New state panel to probe spike in gasoline prices

Source: Anne C. Mulkern, E&E reporter • Posted: Monday, September 8, 2014

A new panel will help the California Energy Commission hunt for the causes of gasoline price spikes, known in the Golden State to prompt motorist outrage and sometimes claims of market manipulation.

The six-member Petroleum Market Advisory Committee also will offer expertise on factors that can lead to fuel supply chain disruptions. Those often are pointed to as a trigger of higher pump prices.

“This stems from concerns about not having a lot of information about pricing of fuels,” said Tim Olson, manager of the Energy Commission’s Transportation Energy Office. “We wanted to add some additional expertise.”

The launch of the Petroleum Market Advisory Committee comes nearly a year after Gov. Jerry Brown (D) vetoed a bill that would have made the state the first in the nation to search regularly for potential pump price manipulation.

Brown in October 2013 rejected S.B. 448 from Sen. Mark Leno (D), which would have directed the Energy Commission to analyze industry data and advise on suspicious behavior. The agency also would have told the state Legislature how to limit motor fuel price volatility.

“This bill is unnecessary,” Brown said at the time. “The Energy Commission already has the authority to analyze and interpret changes in petroleum supply and market price.”

Brown then directed the commission “to work with the [state] attorney general to evaluate market trends and ways to respond to market volatility. We need to have a plan and rapid response team in place with the capability to respond when sudden and untoward price fluctuations occur.”

The Energy Commission told Brown it lacked the funding to make his request happen. In the budget approved this summer, the governor included $342,000 and one new staff position.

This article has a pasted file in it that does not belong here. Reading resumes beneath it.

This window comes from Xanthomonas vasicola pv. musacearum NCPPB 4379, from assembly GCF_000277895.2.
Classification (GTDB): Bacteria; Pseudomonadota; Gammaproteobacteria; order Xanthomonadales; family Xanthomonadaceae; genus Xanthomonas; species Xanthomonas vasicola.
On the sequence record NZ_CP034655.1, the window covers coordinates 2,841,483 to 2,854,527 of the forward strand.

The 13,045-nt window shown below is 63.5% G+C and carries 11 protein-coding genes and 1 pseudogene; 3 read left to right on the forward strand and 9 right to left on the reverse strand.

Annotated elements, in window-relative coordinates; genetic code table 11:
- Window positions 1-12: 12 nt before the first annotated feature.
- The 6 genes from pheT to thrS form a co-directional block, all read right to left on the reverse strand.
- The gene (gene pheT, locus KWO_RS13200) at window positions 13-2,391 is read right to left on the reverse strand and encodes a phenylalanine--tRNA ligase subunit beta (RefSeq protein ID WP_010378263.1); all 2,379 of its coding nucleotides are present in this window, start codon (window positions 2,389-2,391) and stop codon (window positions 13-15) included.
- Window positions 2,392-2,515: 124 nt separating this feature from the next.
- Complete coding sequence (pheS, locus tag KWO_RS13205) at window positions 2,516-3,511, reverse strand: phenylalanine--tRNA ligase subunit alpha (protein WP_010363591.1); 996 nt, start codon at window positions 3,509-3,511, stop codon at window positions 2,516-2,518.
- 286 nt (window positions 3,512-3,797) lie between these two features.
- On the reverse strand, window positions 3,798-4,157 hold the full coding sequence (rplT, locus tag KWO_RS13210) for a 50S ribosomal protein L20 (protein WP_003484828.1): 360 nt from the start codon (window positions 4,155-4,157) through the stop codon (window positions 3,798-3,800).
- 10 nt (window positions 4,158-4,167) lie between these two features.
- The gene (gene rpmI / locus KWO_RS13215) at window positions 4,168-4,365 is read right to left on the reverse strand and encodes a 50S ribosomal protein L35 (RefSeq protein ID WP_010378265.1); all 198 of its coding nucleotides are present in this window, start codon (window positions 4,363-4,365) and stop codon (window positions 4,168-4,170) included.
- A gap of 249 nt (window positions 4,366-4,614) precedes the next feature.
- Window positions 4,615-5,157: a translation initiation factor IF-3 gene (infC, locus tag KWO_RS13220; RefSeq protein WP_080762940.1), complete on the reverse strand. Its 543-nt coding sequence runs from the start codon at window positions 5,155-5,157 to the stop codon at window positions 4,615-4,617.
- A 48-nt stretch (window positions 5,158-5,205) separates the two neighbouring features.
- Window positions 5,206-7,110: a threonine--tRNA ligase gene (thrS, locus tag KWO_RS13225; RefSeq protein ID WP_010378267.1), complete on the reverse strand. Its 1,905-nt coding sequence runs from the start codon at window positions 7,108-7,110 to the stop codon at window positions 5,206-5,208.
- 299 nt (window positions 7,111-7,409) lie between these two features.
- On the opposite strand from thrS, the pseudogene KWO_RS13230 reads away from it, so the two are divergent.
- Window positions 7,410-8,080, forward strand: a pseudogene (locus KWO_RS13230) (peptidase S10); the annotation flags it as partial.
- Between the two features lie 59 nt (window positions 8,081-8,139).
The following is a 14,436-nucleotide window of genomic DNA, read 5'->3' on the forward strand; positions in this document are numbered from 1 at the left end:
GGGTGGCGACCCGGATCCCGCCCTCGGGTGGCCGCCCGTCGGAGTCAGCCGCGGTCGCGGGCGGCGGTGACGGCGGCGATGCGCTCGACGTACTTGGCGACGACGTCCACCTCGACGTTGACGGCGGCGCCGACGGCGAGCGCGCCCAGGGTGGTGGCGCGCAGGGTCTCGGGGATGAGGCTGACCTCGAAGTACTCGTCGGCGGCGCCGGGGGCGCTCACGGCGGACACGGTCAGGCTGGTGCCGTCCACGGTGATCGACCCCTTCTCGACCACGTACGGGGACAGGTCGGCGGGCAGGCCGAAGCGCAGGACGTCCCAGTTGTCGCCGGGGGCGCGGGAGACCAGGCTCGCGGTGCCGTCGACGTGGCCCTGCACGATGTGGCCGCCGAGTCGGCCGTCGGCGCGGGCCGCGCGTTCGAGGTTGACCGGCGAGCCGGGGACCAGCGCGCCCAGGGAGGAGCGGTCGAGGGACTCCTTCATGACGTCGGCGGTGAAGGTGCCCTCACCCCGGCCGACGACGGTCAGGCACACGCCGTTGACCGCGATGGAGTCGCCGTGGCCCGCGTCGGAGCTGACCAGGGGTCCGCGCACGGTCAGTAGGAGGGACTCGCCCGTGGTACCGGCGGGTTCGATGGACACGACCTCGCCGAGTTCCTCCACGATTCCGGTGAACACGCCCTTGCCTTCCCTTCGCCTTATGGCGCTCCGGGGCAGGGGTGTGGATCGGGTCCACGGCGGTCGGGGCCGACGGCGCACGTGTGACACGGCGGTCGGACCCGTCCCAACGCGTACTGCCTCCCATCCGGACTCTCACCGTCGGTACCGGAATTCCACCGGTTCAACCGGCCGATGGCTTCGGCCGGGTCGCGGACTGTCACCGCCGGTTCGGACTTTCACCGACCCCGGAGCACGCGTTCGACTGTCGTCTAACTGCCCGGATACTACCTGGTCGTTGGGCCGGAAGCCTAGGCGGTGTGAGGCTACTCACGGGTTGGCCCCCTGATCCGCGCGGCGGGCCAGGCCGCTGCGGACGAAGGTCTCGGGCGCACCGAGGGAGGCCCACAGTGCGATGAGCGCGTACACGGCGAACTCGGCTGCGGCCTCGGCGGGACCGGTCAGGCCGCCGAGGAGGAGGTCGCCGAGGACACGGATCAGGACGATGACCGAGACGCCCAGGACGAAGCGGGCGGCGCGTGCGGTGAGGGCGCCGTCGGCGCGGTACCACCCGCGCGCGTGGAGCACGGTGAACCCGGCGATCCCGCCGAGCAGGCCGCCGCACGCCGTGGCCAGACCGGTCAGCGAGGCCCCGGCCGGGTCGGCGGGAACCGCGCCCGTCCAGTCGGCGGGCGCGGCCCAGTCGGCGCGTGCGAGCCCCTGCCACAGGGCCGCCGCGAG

California typically has some of the highest pump prices in the continental United States. The average cost of gasoline in California yesterday was $3.84 per gallon, according to the AAA Daily Fuel Gauge Report. Drivers in Washington state and Oregon paid slightly more, $3.87 per gallon. The national average was $3.43.

The Golden State is vulnerable to gasoline price jumps because of environmental rules that require cleaner fuels. Those make it difficult to import backup supplies if a refinery goes out of service.

The Petroleum Market Advisory Committee likely will be asked to give its expertise on “the vulnerabilities in the fuel system, where pricing may be jeopardized,” Olson said. “We want to really have some better insight about what aspect of the petroleum supply chain is vulnerable to those pricing issues, whether it’s retailing, or wholesaling or refineries, so we’re identifying these things in advance.”

The advisory panel also will provide recommendations on how “to minimize adverse impacts of fuel price changes,” said Lori Sinsley, deputy executive director of strategic planning and media at the commission.

The Energy Commission doesn’t investigate potential market manipulation, however, and isn’t going to start, Olson said. That’s handled by the state attorney general and the Federal Trade Commission, he said.

If the new advisory panel, while looking at a price spike, provided information about potential manipulation, it would be turned over to those places, Olson said.

Tim O’Connor, an attorney with the Environmental Defense Fund, who worked with Leno on S.B. 448, said the new panel and its work “will serve as a deterrent against would-be price manipulators.”

Oil industry trade group Western States Petroleum Association did not respond to requests for comment on the new Energy Commission advisory panel. WSPA President Catherine Reheis-Boyd said at the time Brown vetoed S.B. 448 that “over the past 20 years, multiple investigations have failed to find any evidence linking the petroleum industry to anti-competitive behavior.”

James Sweeney, director of Stanford University’s Precourt Energy Efficiency Center, will serve as the Petroleum Market Advisory Committee’s chairman. Five other members haven’t yet been appointed. The panel of experts will work as volunteers.

 

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